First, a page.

The Rockwell Museum of Western Art boasts the finest collection of American Western art in the eastern half of the country. The exhibit is presented in a series of richly-colored rooms, and includes an sweeping range of artwork, from Frederic Remington's powerful 19th-century cowboy paintings to contemporary Navajo artist Emmi Whitehorse's abstract-expressionist works. This is a museum that is fascinating for all ages. Kids will enjoy the free Art Packs, geared towards helping them explore the exhibits through hands-on crafts and activities. Take a look at the museum's event schedule as you plan your visit, because there's always something going on here--a celebration of the Old West, a salsa band and pottery lessons are all on the docket for the upcoming months. The Rockwell Museum of Western Art is located at 111 Cedar Street, 607-937-5386, www.rockwellmuseum.org. Hours are Labor Day through July 1, Monday to Saturday 9am to 5pm and Sunday 11am to 5pm; and July 1-Labor Day, Monday to Saturday 9am to 8pm and Sunday 11am to 5 pm. Admission is $6.50 for adults, $5.50 for seniors, $4.50 for students and for youth ages 6-17, under 6 free.
Nothing to Wine About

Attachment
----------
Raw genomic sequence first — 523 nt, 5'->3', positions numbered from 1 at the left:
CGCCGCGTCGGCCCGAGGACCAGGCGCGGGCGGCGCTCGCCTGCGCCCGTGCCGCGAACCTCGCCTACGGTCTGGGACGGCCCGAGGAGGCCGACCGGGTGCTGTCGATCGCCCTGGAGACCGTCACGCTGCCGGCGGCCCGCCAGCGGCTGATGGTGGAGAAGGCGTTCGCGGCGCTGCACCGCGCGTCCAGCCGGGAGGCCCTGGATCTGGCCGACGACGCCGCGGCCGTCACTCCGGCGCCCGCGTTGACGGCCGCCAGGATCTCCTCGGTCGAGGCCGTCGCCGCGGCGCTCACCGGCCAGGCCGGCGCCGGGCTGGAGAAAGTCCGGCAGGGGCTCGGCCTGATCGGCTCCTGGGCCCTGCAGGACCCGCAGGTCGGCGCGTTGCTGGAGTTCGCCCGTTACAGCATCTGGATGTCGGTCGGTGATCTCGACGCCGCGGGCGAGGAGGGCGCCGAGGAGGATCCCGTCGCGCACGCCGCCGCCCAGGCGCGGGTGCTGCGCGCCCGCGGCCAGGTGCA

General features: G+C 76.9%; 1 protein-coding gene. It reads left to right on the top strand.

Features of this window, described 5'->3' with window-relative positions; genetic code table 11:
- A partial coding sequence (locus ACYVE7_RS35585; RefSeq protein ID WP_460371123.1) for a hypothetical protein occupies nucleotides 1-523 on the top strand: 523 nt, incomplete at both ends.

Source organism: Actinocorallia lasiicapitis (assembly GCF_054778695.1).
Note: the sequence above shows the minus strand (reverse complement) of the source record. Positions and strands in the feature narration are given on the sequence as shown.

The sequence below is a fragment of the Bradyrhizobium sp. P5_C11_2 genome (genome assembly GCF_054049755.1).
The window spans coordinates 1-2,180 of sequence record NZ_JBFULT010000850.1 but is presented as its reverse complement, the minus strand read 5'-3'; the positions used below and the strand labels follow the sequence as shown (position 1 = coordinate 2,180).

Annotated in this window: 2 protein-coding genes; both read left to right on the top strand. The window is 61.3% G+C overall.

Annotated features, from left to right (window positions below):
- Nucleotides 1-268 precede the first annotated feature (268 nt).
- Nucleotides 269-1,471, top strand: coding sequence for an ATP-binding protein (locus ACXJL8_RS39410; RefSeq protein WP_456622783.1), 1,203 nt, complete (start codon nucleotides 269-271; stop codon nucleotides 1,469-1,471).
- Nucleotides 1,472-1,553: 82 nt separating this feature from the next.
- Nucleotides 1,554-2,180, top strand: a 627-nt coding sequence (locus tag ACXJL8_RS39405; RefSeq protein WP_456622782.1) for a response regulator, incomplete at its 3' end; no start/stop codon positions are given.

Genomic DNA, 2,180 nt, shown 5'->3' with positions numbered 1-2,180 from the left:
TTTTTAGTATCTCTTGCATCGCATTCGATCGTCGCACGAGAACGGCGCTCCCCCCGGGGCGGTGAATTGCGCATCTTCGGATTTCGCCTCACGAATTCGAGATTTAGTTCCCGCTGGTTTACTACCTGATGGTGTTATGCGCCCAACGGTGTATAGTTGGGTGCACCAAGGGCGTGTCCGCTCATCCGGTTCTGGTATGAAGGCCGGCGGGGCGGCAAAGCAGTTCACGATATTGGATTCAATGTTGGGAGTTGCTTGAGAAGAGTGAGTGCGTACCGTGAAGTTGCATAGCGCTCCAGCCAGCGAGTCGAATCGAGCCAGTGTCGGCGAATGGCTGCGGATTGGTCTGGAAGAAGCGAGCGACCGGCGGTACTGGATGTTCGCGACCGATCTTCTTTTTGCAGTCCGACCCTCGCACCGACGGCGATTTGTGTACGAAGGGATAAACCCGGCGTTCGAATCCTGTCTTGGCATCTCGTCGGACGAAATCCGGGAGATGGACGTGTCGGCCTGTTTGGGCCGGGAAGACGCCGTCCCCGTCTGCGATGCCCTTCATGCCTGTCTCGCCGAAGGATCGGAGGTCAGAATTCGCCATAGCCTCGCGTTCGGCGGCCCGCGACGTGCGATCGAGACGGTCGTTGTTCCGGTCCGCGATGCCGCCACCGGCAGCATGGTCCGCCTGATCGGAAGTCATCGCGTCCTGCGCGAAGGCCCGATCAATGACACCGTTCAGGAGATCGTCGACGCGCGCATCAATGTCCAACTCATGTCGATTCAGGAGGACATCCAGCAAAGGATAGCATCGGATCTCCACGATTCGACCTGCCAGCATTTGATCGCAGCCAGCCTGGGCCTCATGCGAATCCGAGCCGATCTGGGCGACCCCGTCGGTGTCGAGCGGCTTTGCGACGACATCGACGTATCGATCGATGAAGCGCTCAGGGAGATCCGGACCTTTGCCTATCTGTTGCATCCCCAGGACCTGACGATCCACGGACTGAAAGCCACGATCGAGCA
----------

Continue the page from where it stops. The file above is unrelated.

What could be more relaxing than rocking on a porch swing, glass of freshly-made wine in hand, as you gaze over a vineyard? The Finger Lakes region is the second-largest wine-producing area in the United States, boasting award-winning Merlots, Rieslings, Chardonnays, Champagnes and more. The 70 or so local wineries are usually open daily, offering complimentary or inexpensive tastings, tours of the vineyards, picnic areas, snacks, and in some cases, gourmet restaurants. Check out www.fingerlakeswinecountry.com for a list of wineries, with open hours and facilities noted, so that you can plan your wine-tasting tour.
Here are some things to know as you plan your trip. The Corning area is accessible by airplane (you can land in the Corning/Elmira Airport) and it is easily reached by car from most places in the Northeast.
From Toronto, Niagara Falls, Buffalo, Rochester, and other points West: I-90E to Exit 46 (at Rochester) to I-390S to I-86E (NY-17E) to Exit 46. Turn right at end of ramp.
From Harrisburg, PA, Williamsport, and other points South: US-15N to I-86E (NY-17E) to Exit 46. Turn right at end of ramp.
From the Greater Washington, D.C. area: Take 270N to US-15N to I-86E (NY-17E) to Exit 46.
From Cooperstown: Take NY-28N to I-90W to NY-13S to I-86W (NY-17W) to Exit 46. Turn left at end of ramp.
From Binghamton and other points Southeast: to I-86W (NY-17W) to Exit 46. Turn left at end of ramp.
From Springfield, MA, Albany, Oneonta, and other points East: I-88W to I-86W (NY-17W) to Exit 46. Turn left at end of ramp.
From Utica and points East (scenic route): I-90W to I-81S to NY-13S to I-86W (NY-17W) to Exit 46.
From the Greater Long Island area and New York City: Take the George Washington Bridge to I-80W to I-380W to I-81N to I-86W (NY-17W). Turn left at end of ramp.
For accommodations, check out the listings on www.fingerlakeswinecountry.com, or the "Where to Stay" link on Corningfingerlakes.com (the comprehensive Corning and Finger Lakes Region Visitor's Bureau site, which has all kinds of information). Both sites list lodgings from campsites to tiny B&Bs to full-service hotels.